Upon the death of his father on 9 August 2016, a 25-year-old Englishman by the name of Hugh Richard Louis Grosvenor became the 7th Duke of Westminster. Along with this title came the inheritance of an estimated £9 billion (around $16.7 billion AUD). The duke’s wealth comes from real estate, an endeavour which his family have pursued for centuries. To illustrate his power and influence, consider that in 2013 he was named godfather of the future King George (eldest child of William and Kate).
There’s no doubt young Hugh fits the very definition of privilege, but it’s his family history that serves as a valuable lesson to those contemplating the sale of their property investments. Although the Grosvenors didn’t expand their holdings to Australia until the 20th century, their foray into real estate began when their distant ancestor helped William I conquer England in 1066.
Most of us don’t quite have a millennium to accumulate wealth. It’s more likely you’re a matter of years or decades from retirement, but the same rule applies:
THINK TWICE BEFORE SELLING YOUR PROPERTY
There have been many medieval dukes, marquesses and earls with substantial land wealth over the past millennium, but over that time, an overindulgent heir or two squandered their family wealth into oblivion. We see the same thing play out in property investors’ portfolios. The motivations differ, but the outcomes are often similar. Here are some familiar ones:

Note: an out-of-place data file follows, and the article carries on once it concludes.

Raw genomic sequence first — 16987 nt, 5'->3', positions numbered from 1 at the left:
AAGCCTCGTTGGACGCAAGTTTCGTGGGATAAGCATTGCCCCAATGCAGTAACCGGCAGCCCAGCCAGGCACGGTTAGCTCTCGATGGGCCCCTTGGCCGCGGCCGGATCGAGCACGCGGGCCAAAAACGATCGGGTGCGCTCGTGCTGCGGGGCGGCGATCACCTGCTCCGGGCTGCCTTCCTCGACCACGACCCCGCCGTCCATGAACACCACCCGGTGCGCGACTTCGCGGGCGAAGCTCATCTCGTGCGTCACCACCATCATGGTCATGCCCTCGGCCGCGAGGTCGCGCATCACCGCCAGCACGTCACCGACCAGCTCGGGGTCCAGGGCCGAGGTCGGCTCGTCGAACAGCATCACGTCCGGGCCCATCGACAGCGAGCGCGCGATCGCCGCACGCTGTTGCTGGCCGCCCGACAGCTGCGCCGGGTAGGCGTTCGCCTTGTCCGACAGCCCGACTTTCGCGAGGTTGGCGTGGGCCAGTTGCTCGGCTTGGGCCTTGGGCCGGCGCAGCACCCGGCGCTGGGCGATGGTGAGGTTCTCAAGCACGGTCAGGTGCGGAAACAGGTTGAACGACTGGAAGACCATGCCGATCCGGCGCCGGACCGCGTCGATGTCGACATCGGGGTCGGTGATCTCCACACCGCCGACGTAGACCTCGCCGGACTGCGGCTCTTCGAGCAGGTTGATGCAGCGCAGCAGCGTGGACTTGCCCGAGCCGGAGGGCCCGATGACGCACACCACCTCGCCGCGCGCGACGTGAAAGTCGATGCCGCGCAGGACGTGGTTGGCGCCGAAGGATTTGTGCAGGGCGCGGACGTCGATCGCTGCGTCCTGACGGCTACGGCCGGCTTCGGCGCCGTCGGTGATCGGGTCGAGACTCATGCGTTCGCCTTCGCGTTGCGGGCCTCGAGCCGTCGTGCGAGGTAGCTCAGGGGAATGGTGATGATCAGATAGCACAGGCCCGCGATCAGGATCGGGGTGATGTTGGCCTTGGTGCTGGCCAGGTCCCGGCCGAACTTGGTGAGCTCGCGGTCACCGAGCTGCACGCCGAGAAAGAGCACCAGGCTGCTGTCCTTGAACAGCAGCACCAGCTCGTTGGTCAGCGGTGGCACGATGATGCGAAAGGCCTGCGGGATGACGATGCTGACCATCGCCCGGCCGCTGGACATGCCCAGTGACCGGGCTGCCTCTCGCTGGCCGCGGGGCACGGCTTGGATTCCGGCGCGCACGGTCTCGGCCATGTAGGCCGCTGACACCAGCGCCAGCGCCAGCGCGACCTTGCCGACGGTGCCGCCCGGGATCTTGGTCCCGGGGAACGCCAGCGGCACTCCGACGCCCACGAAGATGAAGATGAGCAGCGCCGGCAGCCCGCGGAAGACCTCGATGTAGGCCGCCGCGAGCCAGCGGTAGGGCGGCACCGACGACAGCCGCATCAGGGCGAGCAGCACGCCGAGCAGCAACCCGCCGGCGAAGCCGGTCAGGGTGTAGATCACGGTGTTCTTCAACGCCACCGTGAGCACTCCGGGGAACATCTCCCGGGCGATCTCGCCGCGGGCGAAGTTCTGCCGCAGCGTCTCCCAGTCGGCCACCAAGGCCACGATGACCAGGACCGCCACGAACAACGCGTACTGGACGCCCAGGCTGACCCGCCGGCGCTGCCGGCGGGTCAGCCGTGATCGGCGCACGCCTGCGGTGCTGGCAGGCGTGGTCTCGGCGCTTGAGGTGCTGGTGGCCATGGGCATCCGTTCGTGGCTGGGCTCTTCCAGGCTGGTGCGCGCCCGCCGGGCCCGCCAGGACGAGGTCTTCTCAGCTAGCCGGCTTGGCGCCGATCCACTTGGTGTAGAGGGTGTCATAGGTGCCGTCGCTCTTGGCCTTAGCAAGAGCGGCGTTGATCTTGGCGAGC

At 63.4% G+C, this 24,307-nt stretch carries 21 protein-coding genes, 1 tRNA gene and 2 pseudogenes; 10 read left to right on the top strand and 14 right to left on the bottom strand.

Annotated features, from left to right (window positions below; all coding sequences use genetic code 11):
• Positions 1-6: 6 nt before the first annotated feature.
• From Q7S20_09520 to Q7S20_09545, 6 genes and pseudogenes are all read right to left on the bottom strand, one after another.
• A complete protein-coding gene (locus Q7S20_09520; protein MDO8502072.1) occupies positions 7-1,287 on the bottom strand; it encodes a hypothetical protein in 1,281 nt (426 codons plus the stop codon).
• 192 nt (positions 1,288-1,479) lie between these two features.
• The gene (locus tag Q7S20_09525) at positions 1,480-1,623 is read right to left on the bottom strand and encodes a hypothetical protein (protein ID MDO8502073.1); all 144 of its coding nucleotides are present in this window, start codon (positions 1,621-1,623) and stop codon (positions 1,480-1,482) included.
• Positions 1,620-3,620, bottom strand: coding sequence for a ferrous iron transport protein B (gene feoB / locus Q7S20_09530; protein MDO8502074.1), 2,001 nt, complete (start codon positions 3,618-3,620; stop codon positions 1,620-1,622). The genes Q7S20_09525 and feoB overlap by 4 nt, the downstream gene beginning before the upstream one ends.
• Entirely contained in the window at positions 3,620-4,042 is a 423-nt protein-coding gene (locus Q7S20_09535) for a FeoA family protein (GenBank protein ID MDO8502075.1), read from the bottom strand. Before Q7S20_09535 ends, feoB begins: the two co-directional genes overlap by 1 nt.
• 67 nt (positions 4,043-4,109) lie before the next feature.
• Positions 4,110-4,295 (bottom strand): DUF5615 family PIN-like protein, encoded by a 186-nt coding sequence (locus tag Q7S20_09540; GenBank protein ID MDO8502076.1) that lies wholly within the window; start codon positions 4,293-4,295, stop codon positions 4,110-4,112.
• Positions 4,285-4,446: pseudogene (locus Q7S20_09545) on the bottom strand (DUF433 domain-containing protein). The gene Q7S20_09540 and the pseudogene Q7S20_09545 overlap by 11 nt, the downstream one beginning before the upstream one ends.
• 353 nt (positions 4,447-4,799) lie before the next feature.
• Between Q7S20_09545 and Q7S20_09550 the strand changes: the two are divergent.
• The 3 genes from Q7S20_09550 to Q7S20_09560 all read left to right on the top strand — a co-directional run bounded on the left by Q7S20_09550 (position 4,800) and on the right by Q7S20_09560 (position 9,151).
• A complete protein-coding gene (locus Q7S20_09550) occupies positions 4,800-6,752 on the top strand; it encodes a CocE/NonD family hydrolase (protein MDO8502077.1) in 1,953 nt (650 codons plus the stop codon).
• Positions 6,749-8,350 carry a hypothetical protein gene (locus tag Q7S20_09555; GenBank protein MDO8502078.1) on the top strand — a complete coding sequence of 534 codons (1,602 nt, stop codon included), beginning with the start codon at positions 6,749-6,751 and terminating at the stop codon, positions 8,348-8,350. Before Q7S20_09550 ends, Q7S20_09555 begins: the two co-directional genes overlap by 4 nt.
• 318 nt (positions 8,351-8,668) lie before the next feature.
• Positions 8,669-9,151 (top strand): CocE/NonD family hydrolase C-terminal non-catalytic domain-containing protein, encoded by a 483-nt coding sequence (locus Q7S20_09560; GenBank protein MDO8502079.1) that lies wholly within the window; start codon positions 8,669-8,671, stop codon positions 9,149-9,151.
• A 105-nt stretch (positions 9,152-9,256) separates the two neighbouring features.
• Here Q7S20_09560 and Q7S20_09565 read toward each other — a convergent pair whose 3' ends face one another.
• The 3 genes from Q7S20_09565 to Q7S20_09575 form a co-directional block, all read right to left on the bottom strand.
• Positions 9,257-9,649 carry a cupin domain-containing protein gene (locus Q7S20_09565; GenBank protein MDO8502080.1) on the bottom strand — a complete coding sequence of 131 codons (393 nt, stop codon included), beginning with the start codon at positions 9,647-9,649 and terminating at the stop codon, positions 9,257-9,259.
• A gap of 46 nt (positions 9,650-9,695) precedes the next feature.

1) Selling in a buyer’s market
A few weeks ago, Gavin wrote about the property cycle. When we add human emotion to the mix, we unfortunately find that many property investors sell when the market is working against them. It could be that there is a high level of construction in the area, bad media headlines, unfavourable government policy, or some kind of black swan event (such as the pandemic). Often these sellers are influenced by advisors with alterior motives.
2) Selling due to a change of circumstances
Just like a lot can happen to a wealthy estate over 1,000 years, a lot can also happen over an individual’s lifetime. Health emergencies, relocations, employment troubles and relationship breakdowns are just some examples of the tragedies of life which can interrupt a long-term property investment strategy. Preparation is one way of mitigating this.
3) Cashing out when things are looking good
During boom times like these, many property investors make the decision to cash out. This is certainly a better strategy than selling in a buyer’s market, but that doesn’t mean selling is the right thing to do. One property cycle follows another, meaning holding your property for longer can result in more substantial benefits to your future lifestyle. Take, for instance, the early baby boomers who wished they’d kept a hold of their $50,000 Sydney homes now worth upwards of a million (instead of cashing out at $70,000). Another thing to take into account here is the rental income you miss by selling, as well as the costs of selling and reentering the market (such as capital gains tax, agent’s commissions, stamp duty, legal fees, etc.)